The Kremlin will need a quick result if it is to satisfy the Russian publicby Andrew Wood / October 2, 2015 / Leave a comment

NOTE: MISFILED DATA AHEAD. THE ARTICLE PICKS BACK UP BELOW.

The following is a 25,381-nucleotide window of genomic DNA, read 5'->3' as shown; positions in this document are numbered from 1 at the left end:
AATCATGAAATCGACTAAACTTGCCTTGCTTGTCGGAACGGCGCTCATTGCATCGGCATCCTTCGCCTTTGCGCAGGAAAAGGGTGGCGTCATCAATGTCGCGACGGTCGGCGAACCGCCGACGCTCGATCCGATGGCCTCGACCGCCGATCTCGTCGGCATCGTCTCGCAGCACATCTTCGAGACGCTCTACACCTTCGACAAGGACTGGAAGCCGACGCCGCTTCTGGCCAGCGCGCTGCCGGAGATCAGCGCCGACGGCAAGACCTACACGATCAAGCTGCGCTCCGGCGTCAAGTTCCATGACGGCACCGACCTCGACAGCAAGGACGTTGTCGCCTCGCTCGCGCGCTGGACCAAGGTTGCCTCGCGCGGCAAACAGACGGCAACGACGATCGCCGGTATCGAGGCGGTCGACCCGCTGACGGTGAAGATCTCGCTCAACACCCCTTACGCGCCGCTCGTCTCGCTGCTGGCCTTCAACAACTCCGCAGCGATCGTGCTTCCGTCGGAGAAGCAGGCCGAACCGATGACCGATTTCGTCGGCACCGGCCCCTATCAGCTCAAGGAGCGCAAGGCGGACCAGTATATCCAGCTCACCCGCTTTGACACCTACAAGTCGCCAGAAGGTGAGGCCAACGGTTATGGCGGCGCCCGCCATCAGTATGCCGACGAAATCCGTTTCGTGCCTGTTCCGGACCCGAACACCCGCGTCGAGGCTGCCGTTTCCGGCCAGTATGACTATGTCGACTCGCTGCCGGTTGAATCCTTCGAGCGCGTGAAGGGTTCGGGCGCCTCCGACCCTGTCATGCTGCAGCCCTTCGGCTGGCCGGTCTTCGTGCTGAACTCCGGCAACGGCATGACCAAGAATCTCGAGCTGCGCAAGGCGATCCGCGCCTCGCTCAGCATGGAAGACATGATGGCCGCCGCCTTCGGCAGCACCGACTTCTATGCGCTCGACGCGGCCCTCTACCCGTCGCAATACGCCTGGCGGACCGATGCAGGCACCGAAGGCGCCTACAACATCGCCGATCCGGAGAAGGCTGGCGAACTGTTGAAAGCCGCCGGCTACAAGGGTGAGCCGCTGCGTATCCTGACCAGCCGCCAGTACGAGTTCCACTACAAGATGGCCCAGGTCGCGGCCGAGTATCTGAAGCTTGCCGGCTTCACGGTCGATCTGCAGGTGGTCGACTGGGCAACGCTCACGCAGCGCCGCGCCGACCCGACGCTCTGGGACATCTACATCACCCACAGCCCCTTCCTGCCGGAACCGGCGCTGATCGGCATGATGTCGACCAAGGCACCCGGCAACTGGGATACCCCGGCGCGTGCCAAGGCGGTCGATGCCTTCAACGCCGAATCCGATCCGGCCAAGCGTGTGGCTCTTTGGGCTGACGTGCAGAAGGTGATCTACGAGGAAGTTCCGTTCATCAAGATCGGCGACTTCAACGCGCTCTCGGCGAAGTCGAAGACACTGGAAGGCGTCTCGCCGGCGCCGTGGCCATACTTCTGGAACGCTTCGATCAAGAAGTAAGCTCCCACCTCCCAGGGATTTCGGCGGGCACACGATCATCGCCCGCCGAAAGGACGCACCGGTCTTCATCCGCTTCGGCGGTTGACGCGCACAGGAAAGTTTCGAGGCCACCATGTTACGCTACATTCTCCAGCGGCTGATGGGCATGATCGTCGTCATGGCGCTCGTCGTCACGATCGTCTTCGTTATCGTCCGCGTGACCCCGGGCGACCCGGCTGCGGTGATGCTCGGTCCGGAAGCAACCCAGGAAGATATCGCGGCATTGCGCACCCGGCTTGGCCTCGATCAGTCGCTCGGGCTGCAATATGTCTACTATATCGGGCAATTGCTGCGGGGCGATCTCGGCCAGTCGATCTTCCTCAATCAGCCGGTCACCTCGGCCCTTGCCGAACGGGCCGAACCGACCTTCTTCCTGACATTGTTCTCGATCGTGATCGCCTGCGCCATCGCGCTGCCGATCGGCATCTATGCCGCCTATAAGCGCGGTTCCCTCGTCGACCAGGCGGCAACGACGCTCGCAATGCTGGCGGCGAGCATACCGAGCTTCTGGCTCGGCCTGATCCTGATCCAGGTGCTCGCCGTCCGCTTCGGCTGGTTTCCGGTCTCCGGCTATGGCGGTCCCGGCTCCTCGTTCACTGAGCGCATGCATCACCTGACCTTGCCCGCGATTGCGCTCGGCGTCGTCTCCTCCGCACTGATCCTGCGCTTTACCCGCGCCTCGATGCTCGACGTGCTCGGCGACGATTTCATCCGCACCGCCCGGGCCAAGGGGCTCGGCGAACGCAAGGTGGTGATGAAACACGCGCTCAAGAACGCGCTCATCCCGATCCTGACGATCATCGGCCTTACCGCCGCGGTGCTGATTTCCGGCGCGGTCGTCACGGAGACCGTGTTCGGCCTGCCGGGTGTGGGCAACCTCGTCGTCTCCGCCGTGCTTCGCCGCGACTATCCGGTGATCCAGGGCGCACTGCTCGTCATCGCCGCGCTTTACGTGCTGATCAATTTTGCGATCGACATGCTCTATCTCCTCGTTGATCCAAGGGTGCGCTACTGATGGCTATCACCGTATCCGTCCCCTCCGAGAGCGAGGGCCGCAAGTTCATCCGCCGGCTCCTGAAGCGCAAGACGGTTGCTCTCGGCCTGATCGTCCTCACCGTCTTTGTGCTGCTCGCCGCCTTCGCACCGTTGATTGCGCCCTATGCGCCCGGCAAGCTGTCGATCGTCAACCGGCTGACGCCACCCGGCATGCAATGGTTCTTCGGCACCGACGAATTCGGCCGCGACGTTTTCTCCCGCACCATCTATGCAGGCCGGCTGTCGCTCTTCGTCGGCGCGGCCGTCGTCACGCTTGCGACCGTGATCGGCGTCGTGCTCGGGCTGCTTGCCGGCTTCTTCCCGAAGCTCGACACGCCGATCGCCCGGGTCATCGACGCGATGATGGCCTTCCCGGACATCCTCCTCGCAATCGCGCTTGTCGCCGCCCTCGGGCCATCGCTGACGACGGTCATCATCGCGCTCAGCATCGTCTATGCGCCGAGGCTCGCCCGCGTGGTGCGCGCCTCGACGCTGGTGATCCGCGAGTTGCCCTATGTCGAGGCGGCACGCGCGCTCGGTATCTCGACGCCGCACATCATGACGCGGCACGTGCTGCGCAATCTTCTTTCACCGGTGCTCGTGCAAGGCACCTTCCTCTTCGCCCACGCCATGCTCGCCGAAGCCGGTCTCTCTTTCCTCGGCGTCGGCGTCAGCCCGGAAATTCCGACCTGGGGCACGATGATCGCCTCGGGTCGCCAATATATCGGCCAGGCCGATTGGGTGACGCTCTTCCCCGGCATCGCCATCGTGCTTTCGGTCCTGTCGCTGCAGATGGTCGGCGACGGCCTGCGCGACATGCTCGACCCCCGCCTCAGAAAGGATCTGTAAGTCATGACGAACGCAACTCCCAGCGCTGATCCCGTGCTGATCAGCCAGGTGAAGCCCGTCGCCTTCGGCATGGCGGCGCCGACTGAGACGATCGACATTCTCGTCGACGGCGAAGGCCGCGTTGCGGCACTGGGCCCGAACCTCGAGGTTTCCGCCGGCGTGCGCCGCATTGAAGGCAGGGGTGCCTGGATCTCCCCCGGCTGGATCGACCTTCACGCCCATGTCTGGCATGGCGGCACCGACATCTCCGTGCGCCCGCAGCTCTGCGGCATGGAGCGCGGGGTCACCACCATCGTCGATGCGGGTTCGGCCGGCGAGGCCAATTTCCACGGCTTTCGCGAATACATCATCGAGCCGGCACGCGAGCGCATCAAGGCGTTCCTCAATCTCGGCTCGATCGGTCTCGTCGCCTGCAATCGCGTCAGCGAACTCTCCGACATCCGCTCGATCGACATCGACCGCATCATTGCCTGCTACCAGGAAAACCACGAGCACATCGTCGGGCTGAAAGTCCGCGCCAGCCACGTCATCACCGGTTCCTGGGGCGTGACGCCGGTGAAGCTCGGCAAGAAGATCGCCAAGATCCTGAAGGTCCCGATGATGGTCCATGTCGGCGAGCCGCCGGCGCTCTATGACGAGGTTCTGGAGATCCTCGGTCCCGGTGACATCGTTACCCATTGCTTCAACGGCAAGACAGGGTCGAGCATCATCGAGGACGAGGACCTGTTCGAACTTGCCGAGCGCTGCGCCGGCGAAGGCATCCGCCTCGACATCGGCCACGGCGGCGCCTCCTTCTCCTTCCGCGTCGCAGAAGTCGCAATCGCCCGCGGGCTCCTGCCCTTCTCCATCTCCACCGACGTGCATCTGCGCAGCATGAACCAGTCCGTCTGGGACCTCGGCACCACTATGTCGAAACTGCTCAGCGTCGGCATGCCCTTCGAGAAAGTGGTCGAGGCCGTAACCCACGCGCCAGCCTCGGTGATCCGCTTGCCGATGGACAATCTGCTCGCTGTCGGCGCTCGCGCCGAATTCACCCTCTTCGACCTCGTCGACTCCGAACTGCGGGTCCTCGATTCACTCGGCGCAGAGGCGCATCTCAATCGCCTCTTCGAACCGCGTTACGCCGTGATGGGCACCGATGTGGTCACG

Russian President Vladimir Putin gets out of his car as he prepares to meet French President Francois Hollande at the Elysee Palace. © AP Photo/Alexander Zemlianichenko The purpose of Russia’s direct military intervention in Syria is clear and driven by tactical considerations. It is also impractical. President Putin has made it clear from the outset that he is committed to President Assad’s continued rule in Damascus, and repeated as much during his recent address to the United Nations General Assembly. Russia’s Federal Council gave him its unanimous agreement to use force, at his request and as a sign of Russia’s determination to combat terrorism in Syria. Action followed immediately, with scant warning to Western and Middle Eastern forces operating in the theatre, and with only the most cursory consideration as to what Russia and others might consider to be “terrorist forces.” Russian actions show clearly—and unsurprisingly—that all opponents of the Assad regime are terrorists for Putin, with Islamic State low on the present target list. The decision to use the forces that Russia has built up in Syria was rooted in the need, as Moscow saw it, to promptly counter the erosion of territory still under Assad’s control and, as soon as it might become possible, to extend it. Russian intervention was also supposed to force the United States, in particular, to acknowledge Moscow’s right to have a major say in the area, and to expose the uncertainty inherent in the coalition’s policies of fighting ISIS while also supporting non-ISIS resistance to the Assad regime. It has also been proposed that Moscow hopes to somehow leverage action in Syria, either to disguise a partial climb-down over Ukraine or to persuade the West that it needs to tone down its resistance to Moscow’s pressure on Kiev, though the latter idea seems far-fetched. The Kremlin will need a quick result if it is to both achieve these purposes and satisfy the Russian public. A swift and effective intervention that showed that Moscow can act independently (even, arguably, in defiance) of the United States, and that it can do so without endangering its armed forces would be a domestic bonus. But the sort of bombardment that is typical of Russian military practice is unlikely to produce such a result. The more protracted the Russian engagement becomes, the greater the risk of Russian military casualties, and the greater the consequent risk that Moscow will have to choose between committing combat troops or retrenchment. By siding with the Assad regime even more clearly than before, Russia has allied itself more closely with Iran. A quick result in Syria might help to mitigate negative reactions, but the Arab world is unlikely to take kindly to Russia rescuing an Alawite regime dependent on the continued persecution of the citizens it claims as its own. Western policy-making may have been uncertain and even, viewed from Moscow, weak minded, but the West is unlikely to accept that it must now join in the fight to save Assad from his own iniquity. The choices before the Kremlin will presumably change in due course. If Putin’s present gamble proves ill-judged, it is conceivable that he will be tempted by the alternative of edging Assad towards exile. But the course that he has embarked upon will make it more difficult for him to engineer what would widely be seen as a climb-down. The implication would also be that he must accept the need to collaborate with the wider coalition in seeking a solution to the Syrian catastrophe. That would be in Russia’s national interest, but not, it would seem, his own.